Space & Innovation

Driven to Distraction: What Causes Teen Crashes?

The summer is the deadliest time of year for fatal accidents involving teen drivers.

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Buckle your seat belts. The summer season is upon us, and that means more teen drivers on the road -- and tragically more fatal accidents.

Beginning Memorial Day and through September are the 100 deadliest days in terms of auto crashes involving teen drivers. On an average summer day, the number of deaths involving teens behind the wheel is 16 percent higher than at any other time of year.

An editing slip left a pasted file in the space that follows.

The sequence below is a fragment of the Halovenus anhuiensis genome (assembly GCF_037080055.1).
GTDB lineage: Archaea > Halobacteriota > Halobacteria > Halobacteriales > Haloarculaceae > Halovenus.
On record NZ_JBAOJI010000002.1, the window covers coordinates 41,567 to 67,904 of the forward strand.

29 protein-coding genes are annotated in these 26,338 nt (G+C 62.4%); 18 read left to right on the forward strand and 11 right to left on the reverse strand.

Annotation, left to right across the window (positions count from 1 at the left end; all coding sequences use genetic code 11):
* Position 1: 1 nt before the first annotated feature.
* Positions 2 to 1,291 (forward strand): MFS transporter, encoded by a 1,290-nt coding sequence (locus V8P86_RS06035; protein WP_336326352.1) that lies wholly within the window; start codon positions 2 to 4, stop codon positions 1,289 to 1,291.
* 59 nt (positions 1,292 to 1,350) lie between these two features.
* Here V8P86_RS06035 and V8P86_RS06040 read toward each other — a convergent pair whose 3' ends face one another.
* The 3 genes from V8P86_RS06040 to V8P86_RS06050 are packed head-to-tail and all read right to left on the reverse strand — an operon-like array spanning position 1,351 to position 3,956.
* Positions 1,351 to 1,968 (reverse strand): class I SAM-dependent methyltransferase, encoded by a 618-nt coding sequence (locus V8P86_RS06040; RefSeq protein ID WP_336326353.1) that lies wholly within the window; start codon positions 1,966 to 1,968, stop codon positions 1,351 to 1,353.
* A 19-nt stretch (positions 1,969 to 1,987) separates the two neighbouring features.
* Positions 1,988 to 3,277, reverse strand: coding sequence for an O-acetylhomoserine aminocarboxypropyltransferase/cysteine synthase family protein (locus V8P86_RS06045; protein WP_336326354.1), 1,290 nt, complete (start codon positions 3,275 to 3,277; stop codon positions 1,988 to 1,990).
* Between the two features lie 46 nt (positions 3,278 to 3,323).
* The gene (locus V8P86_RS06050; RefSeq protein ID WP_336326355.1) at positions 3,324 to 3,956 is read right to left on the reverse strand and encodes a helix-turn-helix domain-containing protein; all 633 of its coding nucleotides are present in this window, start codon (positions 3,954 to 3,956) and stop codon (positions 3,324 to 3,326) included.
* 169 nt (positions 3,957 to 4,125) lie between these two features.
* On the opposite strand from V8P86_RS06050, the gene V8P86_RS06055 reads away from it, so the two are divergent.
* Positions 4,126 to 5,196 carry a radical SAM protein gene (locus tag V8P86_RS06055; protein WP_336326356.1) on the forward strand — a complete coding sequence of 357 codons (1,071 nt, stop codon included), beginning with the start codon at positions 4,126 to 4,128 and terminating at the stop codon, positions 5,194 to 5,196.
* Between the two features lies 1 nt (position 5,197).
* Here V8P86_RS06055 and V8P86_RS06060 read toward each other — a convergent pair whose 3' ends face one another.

Nearly 60 percent of those incidents involve teens distracted while driving, according to a study released today by the AAA Foundation for Traffic Safety. Perhaps unsurprisingly, smart phone use among connected teens is partly responsible for taking drivers' eyes off the road.

RELATED: Car Predicts Driving Mistakes Before They Happen

Using a cell phone, be it talking, texting, social media or otherwise engaging a mobile device, was linked to 12 percent of crashes, the second highest cause of road distractions in fatal accidents. Topping the list was talking to other passengers inside the car, tied to 15 percent of accidents. Rounding out the top three was either attending to or simply looking at something else inside the vehicle, such as fiddling with the radio, responsible for 11 percent of crashes.

WATCH: Is It Dangerous to Drive in the Morning?